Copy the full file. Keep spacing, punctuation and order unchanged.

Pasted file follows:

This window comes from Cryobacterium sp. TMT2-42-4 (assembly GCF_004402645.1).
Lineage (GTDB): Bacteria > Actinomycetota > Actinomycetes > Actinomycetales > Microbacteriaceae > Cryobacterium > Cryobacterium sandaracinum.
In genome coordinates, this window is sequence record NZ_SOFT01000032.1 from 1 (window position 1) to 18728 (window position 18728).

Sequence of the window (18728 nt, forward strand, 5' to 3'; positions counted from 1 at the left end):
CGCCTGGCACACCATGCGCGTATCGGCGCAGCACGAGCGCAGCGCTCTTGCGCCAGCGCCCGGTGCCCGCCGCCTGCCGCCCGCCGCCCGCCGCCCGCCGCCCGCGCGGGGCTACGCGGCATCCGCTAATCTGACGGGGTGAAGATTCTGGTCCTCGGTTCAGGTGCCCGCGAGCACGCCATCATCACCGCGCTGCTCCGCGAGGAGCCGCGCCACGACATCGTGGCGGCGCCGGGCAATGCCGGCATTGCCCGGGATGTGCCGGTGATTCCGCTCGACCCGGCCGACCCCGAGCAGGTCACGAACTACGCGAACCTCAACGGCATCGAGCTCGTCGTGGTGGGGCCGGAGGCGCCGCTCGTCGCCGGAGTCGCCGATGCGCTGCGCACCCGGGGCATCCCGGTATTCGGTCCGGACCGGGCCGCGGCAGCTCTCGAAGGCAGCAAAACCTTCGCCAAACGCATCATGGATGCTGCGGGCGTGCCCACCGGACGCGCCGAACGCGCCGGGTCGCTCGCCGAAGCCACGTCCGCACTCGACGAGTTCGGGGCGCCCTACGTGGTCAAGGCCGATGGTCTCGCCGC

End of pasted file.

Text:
This window comes from Cryobacterium sp. TMT2-42-4 (assembly GCF_004402645.1).
Lineage (GTDB): Bacteria > Actinomycetota > Actinomycetes > Actinomycetales > Microbacteriaceae > Cryobacterium > Cryobacterium sandaracinum.
In genome coordinates, this window is sequence record NZ_SOFT01000032.1 from 1 (window position 1) to 18728 (window position 18728).

Sequence of the window (18728 nt, forward strand, 5' to 3'; positions counted from 1 at the left end):
CGCCTGGCACACCATGCGCGTATCGGCGCAGCACGAGCGCAGCGCTCTTGCGCCAGCGCCCGGTGCCCGCCGCCTGCCGCCCGCCGCCCGCCGCCCGCCGCCCGCGCGGGGCTACGCGGCATCCGCTAATCTGACGGGGTGAAGATTCTGGTCCTCGGTTCAGGTGCCCGCGAGCACGCCATCATCACCGCGCTGCTCCGCGAGGAGCCGCGCCACGACATCGTGGCGGCGCCGGGCAATGCCGGCATTGCCCGGGATGTGCCGGTGATTCCGCTCGACCCGGCCGACCCCGAGCAGGTCACGAACTACGCGAACCTCAACGGCATCGAGCTCGTCGTGGTGGGGCCGGAGGCGCCGCTCGTCGCCGGAGTCGCCGATGCGCTGCGCACCCGGGGCATCCCGGTATTCGGTCCGGACCGGGCCGCGGCAGCTCTCGAAGGCAGCAAAACCTTCGCCAAACGCATCATGGATGCTGCGGGCGTGCCCACCGGACGCGCCGAACGCGCCGGGTCGCTCGCCGAAGCCACGTCCGCACTCGACGAGTTCGGGGCGCCCTACGTGGTCAAGGCCGATGGTCTCGCCGC